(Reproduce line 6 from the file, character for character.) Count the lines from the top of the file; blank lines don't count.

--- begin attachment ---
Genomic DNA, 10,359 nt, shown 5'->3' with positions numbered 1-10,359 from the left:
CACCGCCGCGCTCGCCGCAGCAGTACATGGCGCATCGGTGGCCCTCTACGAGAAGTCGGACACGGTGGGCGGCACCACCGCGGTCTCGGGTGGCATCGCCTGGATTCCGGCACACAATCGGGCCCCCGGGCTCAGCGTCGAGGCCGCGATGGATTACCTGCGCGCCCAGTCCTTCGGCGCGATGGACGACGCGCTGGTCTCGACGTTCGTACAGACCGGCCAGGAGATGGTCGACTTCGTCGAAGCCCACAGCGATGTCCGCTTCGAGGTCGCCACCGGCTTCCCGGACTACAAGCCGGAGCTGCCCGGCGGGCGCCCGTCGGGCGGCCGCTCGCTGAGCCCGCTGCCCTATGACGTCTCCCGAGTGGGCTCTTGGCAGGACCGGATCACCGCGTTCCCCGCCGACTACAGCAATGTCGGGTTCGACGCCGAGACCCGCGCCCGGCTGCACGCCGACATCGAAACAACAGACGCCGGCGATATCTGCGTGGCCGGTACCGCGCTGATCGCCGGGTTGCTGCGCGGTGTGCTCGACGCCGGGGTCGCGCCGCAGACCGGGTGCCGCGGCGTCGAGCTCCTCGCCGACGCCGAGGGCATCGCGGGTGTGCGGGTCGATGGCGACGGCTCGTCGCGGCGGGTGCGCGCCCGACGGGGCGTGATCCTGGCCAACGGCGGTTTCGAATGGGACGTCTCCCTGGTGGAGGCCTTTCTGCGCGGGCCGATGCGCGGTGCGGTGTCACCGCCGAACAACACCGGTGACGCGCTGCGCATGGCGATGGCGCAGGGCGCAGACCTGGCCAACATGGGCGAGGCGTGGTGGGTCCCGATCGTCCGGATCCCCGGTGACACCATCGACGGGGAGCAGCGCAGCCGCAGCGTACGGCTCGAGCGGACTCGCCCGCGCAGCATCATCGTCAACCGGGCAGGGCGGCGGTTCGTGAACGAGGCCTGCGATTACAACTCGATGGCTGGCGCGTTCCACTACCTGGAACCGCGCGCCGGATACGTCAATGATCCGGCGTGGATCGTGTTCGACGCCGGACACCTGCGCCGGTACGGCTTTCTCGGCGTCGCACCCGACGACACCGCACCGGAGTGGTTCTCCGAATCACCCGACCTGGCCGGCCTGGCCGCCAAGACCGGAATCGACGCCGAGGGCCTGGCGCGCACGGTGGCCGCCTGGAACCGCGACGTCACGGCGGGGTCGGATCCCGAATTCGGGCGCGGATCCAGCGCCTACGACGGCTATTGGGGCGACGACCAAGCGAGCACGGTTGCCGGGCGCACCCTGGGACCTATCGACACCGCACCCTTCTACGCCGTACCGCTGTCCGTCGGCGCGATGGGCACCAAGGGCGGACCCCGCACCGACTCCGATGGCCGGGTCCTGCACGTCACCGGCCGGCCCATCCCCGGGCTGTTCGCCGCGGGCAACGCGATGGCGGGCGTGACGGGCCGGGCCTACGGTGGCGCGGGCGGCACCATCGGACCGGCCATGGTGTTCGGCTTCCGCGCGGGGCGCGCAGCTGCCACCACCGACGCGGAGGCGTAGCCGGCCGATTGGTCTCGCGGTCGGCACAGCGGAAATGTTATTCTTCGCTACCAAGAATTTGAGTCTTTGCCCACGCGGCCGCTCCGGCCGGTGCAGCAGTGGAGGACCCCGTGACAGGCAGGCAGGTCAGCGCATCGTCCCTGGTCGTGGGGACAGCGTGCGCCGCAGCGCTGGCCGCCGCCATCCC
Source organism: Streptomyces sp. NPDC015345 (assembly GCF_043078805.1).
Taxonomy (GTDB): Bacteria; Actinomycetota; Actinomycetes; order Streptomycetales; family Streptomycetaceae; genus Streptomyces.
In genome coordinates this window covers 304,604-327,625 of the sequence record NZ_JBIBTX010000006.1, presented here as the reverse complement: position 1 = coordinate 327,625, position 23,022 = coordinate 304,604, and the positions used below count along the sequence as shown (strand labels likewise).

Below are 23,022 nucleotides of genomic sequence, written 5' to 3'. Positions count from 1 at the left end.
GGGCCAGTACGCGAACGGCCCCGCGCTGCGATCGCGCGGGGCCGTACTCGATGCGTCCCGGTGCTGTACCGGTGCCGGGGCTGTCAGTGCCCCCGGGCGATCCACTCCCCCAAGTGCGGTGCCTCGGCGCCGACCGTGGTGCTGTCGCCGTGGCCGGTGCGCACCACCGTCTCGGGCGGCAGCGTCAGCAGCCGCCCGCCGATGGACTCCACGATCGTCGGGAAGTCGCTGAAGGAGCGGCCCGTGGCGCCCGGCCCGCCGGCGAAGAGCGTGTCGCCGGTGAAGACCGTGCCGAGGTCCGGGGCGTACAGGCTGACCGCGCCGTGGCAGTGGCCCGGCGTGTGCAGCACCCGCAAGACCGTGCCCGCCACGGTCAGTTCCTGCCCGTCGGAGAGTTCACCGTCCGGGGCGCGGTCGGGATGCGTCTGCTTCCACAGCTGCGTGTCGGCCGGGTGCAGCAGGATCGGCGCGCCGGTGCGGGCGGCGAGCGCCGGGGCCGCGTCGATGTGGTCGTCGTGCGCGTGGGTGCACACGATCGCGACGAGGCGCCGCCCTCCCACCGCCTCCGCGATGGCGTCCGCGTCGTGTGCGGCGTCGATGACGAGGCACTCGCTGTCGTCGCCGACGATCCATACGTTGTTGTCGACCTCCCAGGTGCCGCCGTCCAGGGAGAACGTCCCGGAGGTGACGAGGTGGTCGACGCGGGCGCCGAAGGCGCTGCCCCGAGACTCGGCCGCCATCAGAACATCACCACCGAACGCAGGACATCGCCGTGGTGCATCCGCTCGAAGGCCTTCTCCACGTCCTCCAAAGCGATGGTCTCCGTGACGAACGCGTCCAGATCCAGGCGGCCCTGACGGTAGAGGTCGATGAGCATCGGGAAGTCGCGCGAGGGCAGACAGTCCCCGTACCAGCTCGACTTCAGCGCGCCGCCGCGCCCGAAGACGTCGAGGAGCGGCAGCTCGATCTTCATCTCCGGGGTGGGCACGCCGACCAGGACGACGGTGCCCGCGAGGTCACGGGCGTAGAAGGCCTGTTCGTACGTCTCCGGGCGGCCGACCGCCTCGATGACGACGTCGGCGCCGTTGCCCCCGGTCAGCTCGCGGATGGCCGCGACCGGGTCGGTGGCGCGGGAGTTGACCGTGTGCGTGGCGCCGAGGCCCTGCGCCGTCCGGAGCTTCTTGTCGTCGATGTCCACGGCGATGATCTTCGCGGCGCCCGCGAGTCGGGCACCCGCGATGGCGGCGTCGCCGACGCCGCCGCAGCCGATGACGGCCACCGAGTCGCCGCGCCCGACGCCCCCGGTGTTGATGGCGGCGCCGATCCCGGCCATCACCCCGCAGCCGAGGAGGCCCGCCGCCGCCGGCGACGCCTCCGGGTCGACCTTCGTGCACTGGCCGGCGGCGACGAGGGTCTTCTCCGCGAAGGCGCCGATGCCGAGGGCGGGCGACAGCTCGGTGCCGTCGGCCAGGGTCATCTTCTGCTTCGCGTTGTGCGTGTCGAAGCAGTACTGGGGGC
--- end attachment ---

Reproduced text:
Below are 23,022 nucleotides of genomic sequence, written 5' to 3'. Positions count from 1 at the left end.